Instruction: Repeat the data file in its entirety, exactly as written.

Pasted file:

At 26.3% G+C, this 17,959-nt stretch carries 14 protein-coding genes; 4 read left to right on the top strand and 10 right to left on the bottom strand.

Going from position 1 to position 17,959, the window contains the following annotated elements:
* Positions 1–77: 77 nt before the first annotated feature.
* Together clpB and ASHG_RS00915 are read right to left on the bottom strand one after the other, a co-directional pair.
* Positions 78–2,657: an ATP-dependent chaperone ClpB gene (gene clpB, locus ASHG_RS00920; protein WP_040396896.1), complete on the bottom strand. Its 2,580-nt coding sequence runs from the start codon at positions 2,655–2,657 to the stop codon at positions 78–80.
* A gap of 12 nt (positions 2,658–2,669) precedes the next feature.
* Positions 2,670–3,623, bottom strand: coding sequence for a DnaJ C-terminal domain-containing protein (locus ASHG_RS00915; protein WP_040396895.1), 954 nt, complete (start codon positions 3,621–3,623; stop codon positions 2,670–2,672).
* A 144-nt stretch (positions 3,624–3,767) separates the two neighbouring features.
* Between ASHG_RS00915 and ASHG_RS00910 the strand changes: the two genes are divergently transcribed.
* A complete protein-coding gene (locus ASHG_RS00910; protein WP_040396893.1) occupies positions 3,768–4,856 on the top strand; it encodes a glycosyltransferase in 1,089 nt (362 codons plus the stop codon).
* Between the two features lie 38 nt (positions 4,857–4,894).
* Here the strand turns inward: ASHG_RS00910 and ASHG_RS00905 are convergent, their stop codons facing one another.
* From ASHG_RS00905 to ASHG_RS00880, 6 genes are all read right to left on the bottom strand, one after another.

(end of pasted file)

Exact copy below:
At 26.3% G+C, this 17,959-nt stretch carries 14 protein-coding genes; 4 read left to right on the top strand and 10 right to left on the bottom strand.

Going from position 1 to position 17,959, the window contains the following annotated elements:
* Positions 1–77: 77 nt before the first annotated feature.
* Together clpB and ASHG_RS00915 are read right to left on the bottom strand one after the other, a co-directional pair.
* Positions 78–2,657: an ATP-dependent chaperone ClpB gene (gene clpB, locus ASHG_RS00920; protein WP_040396896.1), complete on the bottom strand. Its 2,580-nt coding sequence runs from the start codon at positions 2,655–2,657 to the stop codon at positions 78–80.
* A gap of 12 nt (positions 2,658–2,669) precedes the next feature.
* Positions 2,670–3,623, bottom strand: coding sequence for a DnaJ C-terminal domain-containing protein (locus ASHG_RS00915; protein WP_040396895.1), 954 nt, complete (start codon positions 3,621–3,623; stop codon positions 2,670–2,672).
* A 144-nt stretch (positions 3,624–3,767) separates the two neighbouring features.
* Between ASHG_RS00915 and ASHG_RS00910 the strand changes: the two genes are divergently transcribed.
* A complete protein-coding gene (locus ASHG_RS00910; protein WP_040396893.1) occupies positions 3,768–4,856 on the top strand; it encodes a glycosyltransferase in 1,089 nt (362 codons plus the stop codon).
* Between the two features lie 38 nt (positions 4,857–4,894).
* Here the strand turns inward: ASHG_RS00910 and ASHG_RS00905 are convergent, their stop codons facing one another.
* From ASHG_RS00905 to ASHG_RS00880, 6 genes are all read right to left on the bottom strand, one after another.